This hellish season for Jeff McNeil has featured it all — a slow start, a strained hamstring, a demotion in the lineup, a position change forced upon him after the acquisition of Javier Baez. It has been by any standard the worst year of his career, so much so that with the Mets entering an offseason of potentially immense change, McNeil’s future is among the question marks.
And then there are nights like Sunday, when the Mets beat the Phillies, 3-2, for their first win in a week and McNeil provided a reminder of what he so often has been: a really, really good hitter.
McNeil finished 2-for-3 with the go-ahead home run and two runs scored as the Mets (73-77) snapped a five-game losing streak that matched their longest of the season. They remained 5 ½ games behind first-place Atlanta in the NL East and seven games behind the Cardinals, who hold the final NL wild-card spot.
After his three-hit game Wednesday against the Cardinals, this was McNeil’s second strong showing in four games — late-season hints, perhaps, at a return to his regular form.
"I’ve done it for three years. I’ve done it for over 1,000 at-bats. I know I’m a very good hitter. A few hundred at-bats doesn’t make me a bad hitter at all," he said. "I feel like I’ve taken some very good at-bats this year. Haven’t quite had the results that have been there in the past. It’s a year I can try to forget about but learn from at the same time. Won’t let it happen again in the future."
The Mets and Phillies (76-73) were tied when McNeil began the bottom of the seventh against righthander Kyle Gibson (6 2⁄3 innings, three runs). Gibson left a changeup on the outer half of the plate and McNeil pulled it an estimated 417 feet to right-centerfield. It was his first home run since Aug. 1 and the Mets’ first lead since Tuesday.
He paused at the plate to admire his work before starting his stone-faced journey around the bases.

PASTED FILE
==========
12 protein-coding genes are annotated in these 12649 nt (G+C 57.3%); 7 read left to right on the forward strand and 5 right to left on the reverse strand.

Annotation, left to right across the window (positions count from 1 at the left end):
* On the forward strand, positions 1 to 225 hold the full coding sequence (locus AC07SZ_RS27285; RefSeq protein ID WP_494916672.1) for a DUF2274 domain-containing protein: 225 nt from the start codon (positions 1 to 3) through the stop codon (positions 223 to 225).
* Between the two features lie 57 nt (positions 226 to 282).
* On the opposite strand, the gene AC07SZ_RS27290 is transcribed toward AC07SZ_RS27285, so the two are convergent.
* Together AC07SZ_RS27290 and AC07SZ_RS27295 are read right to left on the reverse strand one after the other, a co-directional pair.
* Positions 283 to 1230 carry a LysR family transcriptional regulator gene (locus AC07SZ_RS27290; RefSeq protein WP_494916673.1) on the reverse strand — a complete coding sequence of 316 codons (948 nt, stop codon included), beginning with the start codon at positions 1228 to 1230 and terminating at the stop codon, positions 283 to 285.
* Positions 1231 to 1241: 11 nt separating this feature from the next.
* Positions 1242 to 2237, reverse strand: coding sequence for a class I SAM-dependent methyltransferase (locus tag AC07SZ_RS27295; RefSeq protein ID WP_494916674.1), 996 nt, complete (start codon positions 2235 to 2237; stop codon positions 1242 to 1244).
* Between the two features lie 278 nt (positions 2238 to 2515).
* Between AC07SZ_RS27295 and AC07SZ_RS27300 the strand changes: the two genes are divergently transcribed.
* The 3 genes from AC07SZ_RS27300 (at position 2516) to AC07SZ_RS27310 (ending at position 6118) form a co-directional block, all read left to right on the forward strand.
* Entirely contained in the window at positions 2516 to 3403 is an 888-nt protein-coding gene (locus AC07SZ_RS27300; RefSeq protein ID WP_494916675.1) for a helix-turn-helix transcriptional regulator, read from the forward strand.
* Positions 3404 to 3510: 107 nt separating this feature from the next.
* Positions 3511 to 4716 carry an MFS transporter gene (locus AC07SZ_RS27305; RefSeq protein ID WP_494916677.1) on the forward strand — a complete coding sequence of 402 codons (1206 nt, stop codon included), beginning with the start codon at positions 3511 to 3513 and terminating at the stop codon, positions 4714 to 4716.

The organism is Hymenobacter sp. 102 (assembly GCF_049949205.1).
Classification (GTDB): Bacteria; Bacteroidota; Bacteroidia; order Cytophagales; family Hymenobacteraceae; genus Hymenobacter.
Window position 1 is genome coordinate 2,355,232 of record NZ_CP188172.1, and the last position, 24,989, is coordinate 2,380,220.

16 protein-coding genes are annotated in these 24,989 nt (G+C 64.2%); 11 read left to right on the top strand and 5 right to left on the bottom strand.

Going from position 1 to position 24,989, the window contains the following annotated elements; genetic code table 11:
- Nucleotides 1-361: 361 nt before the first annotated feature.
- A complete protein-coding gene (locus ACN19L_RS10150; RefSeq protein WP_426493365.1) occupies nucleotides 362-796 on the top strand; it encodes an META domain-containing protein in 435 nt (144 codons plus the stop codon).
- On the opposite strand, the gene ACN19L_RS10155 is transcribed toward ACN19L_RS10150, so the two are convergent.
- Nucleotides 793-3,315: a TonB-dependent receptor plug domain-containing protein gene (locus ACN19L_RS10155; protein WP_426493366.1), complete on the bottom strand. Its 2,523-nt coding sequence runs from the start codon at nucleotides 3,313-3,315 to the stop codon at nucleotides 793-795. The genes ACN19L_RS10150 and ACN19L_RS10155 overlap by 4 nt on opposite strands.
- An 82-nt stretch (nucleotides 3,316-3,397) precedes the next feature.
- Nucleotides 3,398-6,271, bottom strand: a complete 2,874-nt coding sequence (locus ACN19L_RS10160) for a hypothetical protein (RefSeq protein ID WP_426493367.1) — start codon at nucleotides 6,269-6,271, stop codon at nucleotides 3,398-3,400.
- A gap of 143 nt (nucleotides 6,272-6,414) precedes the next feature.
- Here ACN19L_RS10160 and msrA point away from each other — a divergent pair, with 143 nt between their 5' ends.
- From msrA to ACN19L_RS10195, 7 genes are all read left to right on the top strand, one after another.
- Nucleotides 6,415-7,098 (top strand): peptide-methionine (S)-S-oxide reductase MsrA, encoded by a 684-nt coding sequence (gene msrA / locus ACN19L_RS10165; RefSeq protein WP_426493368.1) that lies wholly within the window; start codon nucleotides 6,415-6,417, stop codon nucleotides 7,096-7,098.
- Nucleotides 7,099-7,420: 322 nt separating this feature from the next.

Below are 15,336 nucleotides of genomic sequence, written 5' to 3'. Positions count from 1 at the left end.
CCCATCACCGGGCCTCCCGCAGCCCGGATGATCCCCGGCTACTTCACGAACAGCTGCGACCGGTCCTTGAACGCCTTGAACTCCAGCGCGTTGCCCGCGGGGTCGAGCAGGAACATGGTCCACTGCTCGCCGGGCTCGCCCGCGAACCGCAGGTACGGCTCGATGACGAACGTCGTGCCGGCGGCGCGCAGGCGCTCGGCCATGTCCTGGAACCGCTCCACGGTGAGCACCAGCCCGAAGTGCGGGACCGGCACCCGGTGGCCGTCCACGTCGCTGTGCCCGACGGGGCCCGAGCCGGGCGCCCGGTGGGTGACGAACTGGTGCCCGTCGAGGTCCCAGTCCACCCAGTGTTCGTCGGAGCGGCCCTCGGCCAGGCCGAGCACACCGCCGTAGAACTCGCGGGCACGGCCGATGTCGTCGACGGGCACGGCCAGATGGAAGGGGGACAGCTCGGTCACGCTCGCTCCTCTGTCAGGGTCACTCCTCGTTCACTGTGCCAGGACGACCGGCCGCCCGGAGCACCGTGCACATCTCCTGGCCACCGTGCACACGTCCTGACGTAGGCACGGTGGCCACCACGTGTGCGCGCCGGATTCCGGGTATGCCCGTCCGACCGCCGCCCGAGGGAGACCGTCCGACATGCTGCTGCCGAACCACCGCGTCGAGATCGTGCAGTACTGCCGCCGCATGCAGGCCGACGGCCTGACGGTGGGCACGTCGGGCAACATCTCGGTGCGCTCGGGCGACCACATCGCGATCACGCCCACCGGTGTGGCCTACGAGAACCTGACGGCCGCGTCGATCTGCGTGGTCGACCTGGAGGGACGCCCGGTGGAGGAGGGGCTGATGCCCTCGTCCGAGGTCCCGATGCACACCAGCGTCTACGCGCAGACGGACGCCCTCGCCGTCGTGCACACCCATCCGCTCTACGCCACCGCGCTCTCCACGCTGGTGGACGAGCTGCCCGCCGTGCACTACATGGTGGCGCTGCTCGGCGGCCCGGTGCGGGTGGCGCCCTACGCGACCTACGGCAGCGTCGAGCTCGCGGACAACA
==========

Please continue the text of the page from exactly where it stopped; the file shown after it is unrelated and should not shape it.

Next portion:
"The first pitch [Gibson] threw me was actually a changeup, and I thought that was a very good pitch to hit," he said. "I was a little frustrated I missed that one. But he ended up throwing me the same pitch, same changeup. Didn’t miss that one."
McNeil also ignited the tying rally in the fifth. After he singled, Tomas Nido doubled to put two runners in scoring position with nobody out. Pinch hitter Dominic Smith — also having a bad year, his future also something of an uncertainty going into this winter — ripped a two-run double into the rightfield corner. That took Rich Hill (4 2⁄3 innings, two runs) off the hook for the potential loss.
With two weeks to go, McNeil has a .252 average and .683 OPS. Those are far lower than his career marks entering the year: .319 average, .884 OPS.
The reasons could be many. Maybe he has been unlucky, as he and the Mets would say, based on the quality of his batted balls. Maybe his leg issues caused him more problems than they are willing to acknowledge publicly. Maybe batting in the bottom third of the order — early in the season and again recently — cost him confidence.
McNeil, the most outwardly emotional Mets player, particularly when struggling, said he did a bad job this year of letting bad at-bats or bad results snowball into bad weeks.
"He gets very anxious at times with not getting some results," manager Luis Rojas said. "But tonight is a good night. A guy that can get streaky is him. He can finish really strong and be the Jeff that we know. And next year we’ll see the Jeff that we know."
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